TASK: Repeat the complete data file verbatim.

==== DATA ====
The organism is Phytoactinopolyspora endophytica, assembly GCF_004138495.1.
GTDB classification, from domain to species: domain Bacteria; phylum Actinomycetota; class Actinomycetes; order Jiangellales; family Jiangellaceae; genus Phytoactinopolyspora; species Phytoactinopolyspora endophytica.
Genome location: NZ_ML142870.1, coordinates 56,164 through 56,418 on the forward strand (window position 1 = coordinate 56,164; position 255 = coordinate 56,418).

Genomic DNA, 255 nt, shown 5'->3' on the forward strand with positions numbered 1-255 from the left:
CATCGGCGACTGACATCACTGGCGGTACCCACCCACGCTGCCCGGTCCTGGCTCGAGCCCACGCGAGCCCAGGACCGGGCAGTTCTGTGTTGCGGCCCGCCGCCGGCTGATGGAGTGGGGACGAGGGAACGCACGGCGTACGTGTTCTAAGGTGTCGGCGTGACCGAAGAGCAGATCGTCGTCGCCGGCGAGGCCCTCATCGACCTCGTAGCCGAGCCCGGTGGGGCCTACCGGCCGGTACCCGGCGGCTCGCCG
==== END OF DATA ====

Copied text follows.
The organism is Phytoactinopolyspora endophytica, assembly GCF_004138495.1.
GTDB classification, from domain to species: domain Bacteria; phylum Actinomycetota; class Actinomycetes; order Jiangellales; family Jiangellaceae; genus Phytoactinopolyspora; species Phytoactinopolyspora endophytica.
Genome location: NZ_ML142870.1, coordinates 56,164 through 56,418 on the forward strand (window position 1 = coordinate 56,164; position 255 = coordinate 56,418).

Genomic DNA, 255 nt, shown 5'->3' on the forward strand with positions numbered 1-255 from the left:
CATCGGCGACTGACATCACTGGCGGTACCCACCCACGCTGCCCGGTCCTGGCTCGAGCCCACGCGAGCCCAGGACCGGGCAGTTCTGTGTTGCGGCCCGCCGCCGGCTGATGGAGTGGGGACGAGGGAACGCACGGCGTACGTGTTCTAAGGTGTCGGCGTGACCGAAGAGCAGATCGTCGTCGCCGGCGAGGCCCTCATCGACCTCGTAGCCGAGCCCGGTGGGGCCTACCGGCCGGTACCCGGCGGCTCGCCG